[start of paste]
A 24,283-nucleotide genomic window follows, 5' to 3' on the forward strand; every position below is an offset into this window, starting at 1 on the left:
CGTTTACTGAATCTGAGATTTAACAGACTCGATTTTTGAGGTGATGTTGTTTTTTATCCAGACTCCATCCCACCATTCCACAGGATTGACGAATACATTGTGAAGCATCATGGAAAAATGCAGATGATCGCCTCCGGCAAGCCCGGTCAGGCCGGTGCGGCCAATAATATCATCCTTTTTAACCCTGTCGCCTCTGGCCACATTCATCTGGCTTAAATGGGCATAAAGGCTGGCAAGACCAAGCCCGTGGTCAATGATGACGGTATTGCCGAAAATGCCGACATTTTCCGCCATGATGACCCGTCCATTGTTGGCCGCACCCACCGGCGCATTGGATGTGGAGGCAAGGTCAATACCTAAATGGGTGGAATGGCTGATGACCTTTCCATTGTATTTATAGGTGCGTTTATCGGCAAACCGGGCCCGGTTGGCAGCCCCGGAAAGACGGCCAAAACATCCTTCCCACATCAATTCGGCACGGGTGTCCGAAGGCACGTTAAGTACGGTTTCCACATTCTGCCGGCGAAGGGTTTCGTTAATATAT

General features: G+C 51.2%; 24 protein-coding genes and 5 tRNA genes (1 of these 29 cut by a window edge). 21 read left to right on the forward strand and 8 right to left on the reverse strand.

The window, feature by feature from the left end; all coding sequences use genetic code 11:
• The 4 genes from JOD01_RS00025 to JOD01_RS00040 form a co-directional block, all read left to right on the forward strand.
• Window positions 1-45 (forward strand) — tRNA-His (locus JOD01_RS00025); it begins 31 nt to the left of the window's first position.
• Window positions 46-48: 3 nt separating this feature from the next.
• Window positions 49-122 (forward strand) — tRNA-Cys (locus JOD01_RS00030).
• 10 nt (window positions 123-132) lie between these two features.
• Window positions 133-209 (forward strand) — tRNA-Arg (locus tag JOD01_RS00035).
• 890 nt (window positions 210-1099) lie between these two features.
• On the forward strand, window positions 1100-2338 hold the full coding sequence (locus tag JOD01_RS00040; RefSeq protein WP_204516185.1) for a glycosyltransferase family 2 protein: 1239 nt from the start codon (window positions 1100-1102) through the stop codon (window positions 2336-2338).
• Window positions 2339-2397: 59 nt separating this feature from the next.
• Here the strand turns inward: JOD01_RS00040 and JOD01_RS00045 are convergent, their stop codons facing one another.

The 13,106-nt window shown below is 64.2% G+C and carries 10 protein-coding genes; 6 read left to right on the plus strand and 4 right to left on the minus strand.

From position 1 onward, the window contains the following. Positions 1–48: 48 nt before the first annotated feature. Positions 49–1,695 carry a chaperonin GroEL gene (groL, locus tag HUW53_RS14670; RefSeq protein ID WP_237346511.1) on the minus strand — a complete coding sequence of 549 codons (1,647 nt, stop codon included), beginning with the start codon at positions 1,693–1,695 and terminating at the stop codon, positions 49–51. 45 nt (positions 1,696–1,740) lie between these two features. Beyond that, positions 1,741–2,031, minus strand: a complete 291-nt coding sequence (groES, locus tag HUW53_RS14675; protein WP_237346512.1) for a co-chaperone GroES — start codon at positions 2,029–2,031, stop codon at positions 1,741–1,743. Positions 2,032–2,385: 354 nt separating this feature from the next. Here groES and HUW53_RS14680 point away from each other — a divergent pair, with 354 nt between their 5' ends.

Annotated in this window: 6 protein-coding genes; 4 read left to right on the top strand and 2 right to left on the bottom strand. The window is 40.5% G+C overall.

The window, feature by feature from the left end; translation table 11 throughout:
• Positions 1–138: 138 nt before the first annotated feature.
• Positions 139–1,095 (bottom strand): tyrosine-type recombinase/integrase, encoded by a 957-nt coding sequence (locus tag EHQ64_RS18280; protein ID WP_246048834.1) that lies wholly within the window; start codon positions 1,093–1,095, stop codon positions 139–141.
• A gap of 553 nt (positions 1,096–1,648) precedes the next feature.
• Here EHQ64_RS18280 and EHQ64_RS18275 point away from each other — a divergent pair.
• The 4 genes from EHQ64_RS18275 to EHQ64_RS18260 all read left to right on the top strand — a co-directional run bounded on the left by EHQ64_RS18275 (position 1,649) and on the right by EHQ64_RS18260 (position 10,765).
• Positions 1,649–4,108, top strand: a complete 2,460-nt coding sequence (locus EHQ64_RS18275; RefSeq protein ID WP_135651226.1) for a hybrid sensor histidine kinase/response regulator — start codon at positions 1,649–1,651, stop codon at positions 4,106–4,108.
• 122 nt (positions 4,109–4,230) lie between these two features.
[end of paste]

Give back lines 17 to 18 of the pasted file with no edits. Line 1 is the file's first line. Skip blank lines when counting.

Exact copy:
Annotated in this window: 6 protein-coding genes; 4 read left to right on the top strand and 2 right to left on the bottom strand. The window is 40.5% G+C overall.

The window, feature by feature from the left end; translation table 11 throughout: